The accounting and bookkeeping industry has undergone a significant transformation with the advent of artificial intelligence (AI). Tools such as ChatGPT and Bard are already unlocking efficiencies for practices while developing tools and technologies are poised to revolutionise traditional accounting roles even further.
But great change can cause great uncertainty. With such rapid developments showing no sign of slowing down, accountants and bookkeepers have - understandably - been left concerned about the future of their profession.
However, it’s not all doom and gloom. With the right approach, AI can liberate, rather than limit, accountants. Here’s why.
AI: friend or foe?
In the short to medium term, there are significant efficiencies to be gained by adopting AI. Tools can provide better and cheaper data to support decision-making as well as generate new insights from data analysis. AI can automate mundane tasks, enhance accuracy and reduce errors, essentially removing some of the most labour-intensive aspects of an accountant's role. This frees up time to focus on more valuable tasks such as advisory or strategy development work.
In a similar fashion, it can enhance customer experience, especially when it comes to answering client queries and offering more specific insights.
For example, John Toon, Tech Strategy Lead at Beever and Struthers, envisaged a potential scenario for the not-too-distant future: “You could have a client that comes to your website and wants to file their tax return. AI can gather their P60s and their dividends, file them in your document management system, extract the information and post that into your tax software. It can calculate the tax your client might potentially need to pay and share the links they need to pay it.“
However, what AI can’t do is offer the same personalised service as a real accountant. While AI can do much of the heavy lifting, it can’t yet get a deep understanding of personal and business goals. Accountancy primarily remains a client-focused, service-driven profession and relies on the human relationships between clients and their accountants.
Russell Frayne, Head of UK Digital Accounting Solutions at Azets, said: “Clients come to us because there is a level of trust in our expertise. They want someone to look at their unique scenario and provide them with a personalised service. They don’t want something generic that’s been churned out from the internet.”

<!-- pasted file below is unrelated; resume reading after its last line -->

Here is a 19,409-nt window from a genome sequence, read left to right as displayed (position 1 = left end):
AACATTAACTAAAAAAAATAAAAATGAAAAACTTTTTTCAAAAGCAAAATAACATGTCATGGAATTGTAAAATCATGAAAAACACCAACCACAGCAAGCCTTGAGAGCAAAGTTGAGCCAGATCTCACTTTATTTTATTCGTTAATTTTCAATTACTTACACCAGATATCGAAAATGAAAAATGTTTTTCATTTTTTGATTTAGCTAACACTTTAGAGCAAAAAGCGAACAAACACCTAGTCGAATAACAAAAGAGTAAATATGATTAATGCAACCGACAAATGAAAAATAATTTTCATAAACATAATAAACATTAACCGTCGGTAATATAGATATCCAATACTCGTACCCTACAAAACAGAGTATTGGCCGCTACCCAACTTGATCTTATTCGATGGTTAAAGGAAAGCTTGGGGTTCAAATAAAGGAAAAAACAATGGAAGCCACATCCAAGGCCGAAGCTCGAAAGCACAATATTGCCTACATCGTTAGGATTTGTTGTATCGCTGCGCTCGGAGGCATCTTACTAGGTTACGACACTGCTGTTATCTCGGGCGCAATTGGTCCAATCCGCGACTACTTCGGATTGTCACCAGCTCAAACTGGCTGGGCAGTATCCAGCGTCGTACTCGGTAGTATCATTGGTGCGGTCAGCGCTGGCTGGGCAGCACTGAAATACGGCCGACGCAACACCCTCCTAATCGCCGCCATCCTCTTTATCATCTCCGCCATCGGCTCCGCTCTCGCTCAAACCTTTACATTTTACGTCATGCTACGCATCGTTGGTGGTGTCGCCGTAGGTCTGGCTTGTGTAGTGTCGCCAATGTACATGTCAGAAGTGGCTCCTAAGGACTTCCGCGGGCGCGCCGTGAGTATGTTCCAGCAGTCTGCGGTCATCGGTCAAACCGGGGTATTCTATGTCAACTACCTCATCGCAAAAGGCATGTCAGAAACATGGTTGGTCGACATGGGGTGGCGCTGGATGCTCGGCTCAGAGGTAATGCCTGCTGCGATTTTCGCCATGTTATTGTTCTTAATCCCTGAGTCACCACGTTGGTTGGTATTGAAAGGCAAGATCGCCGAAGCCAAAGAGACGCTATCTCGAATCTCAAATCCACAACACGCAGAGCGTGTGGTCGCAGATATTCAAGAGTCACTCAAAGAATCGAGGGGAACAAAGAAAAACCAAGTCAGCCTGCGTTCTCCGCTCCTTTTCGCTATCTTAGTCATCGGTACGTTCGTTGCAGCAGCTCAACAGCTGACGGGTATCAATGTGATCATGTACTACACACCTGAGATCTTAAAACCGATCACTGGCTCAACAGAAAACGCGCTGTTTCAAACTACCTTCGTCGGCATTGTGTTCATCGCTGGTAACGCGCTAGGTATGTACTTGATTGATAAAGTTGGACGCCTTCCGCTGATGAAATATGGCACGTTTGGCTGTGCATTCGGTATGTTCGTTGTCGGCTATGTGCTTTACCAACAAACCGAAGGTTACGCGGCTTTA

So what’s next?
It’s impossible to predict how AI will change the digital landscape, but it is clear that technological developments will require the accounting profession to be ready for more radical change.
AI tools are likely to develop to a point where they can take over decision-making tasks from humans and richer, more abundant data will remove the need for human analysis. While this scope of change might seem drastic, it actually unlocks exciting opportunities and broadens the scope of accountancy.
Some roles will undoubtedly still require technical accounting expertise and human judgement to deal with novel cases. But other opportunities might arise in the building and testing of models, or auditing algorithms. Accountants may need to use their expertise in different ways - for example, using AI to identify patterns in data but using human judgement to integrate the results into nuanced business processes. Critical thinking and communication skills are likely to become increasingly important.
As practices begin to adapt to this new landscape, it’s vital that leaders focus on their businesses’ wider strategy and goals, and think about how new technologies can transform their approach. In other words, ensure digital adoption efforts are driven by business needs rather than available technology.
While it seems obvious, it’s easy to be blindsided by shiny new tools that come onto the market promising a quick, end-to-end solution. However, without giving careful consideration to what a practice needs to drive it forward, implementing change could lead to a significant waste of time, effort and resources.
And so, while the accounting profession can’t control the pace of developments in AI, it can control its response to it. Practices that start identifying opportunities for AI to drive their business forward will reap bigger benefits further down the line. Combine that with greater investment in client service and relationships, and practices will be able to withstand anything the future holds.